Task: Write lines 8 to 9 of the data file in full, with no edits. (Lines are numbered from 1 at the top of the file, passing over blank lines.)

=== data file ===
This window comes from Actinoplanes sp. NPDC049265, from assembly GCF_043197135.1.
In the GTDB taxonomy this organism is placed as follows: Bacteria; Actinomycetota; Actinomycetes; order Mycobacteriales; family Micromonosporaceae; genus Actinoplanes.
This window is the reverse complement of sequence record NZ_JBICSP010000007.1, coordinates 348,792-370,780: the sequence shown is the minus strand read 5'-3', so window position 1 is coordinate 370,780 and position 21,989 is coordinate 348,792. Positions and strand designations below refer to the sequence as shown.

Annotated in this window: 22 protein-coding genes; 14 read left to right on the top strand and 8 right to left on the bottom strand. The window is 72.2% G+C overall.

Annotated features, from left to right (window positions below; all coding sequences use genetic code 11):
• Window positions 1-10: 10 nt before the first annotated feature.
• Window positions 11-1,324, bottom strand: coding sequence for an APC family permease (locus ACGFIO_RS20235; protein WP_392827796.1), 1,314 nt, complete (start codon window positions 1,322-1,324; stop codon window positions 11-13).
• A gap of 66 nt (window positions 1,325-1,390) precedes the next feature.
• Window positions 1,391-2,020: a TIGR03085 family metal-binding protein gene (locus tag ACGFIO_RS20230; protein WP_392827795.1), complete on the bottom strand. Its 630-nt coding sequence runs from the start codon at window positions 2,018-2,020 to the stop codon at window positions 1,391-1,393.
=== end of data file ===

• A gap of 66 nt (window positions 1,325-1,390) precedes the next feature.
• Window positions 1,391-2,020: a TIGR03085 family metal-binding protein gene (locus tag ACGFIO_RS20230; protein WP_392827795.1), complete on the bottom strand. Its 630-nt coding sequence runs from the start codon at window positions 2,018-2,020 to the stop codon at window positions 1,391-1,393.